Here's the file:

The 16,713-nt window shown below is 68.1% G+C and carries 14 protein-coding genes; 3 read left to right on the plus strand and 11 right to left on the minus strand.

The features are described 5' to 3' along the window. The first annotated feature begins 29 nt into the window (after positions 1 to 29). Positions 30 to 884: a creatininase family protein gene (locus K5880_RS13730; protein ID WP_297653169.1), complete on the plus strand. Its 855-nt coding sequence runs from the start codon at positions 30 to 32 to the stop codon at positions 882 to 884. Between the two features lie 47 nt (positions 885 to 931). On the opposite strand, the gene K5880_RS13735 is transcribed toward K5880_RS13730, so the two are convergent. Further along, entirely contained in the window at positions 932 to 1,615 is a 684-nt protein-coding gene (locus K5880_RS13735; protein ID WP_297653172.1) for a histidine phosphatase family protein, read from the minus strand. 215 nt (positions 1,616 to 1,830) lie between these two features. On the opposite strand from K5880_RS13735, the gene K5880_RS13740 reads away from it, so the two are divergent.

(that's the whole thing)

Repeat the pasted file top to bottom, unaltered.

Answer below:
The 16,713-nt window shown below is 68.1% G+C and carries 14 protein-coding genes; 3 read left to right on the plus strand and 11 right to left on the minus strand.

The features are described 5' to 3' along the window. The first annotated feature begins 29 nt into the window (after positions 1 to 29). Positions 30 to 884: a creatininase family protein gene (locus K5880_RS13730; protein ID WP_297653169.1), complete on the plus strand. Its 855-nt coding sequence runs from the start codon at positions 30 to 32 to the stop codon at positions 882 to 884. Between the two features lie 47 nt (positions 885 to 931). On the opposite strand, the gene K5880_RS13735 is transcribed toward K5880_RS13730, so the two are convergent. Further along, entirely contained in the window at positions 932 to 1,615 is a 684-nt protein-coding gene (locus K5880_RS13735; protein ID WP_297653172.1) for a histidine phosphatase family protein, read from the minus strand. 215 nt (positions 1,616 to 1,830) lie between these two features. On the opposite strand from K5880_RS13735, the gene K5880_RS13740 reads away from it, so the two are divergent.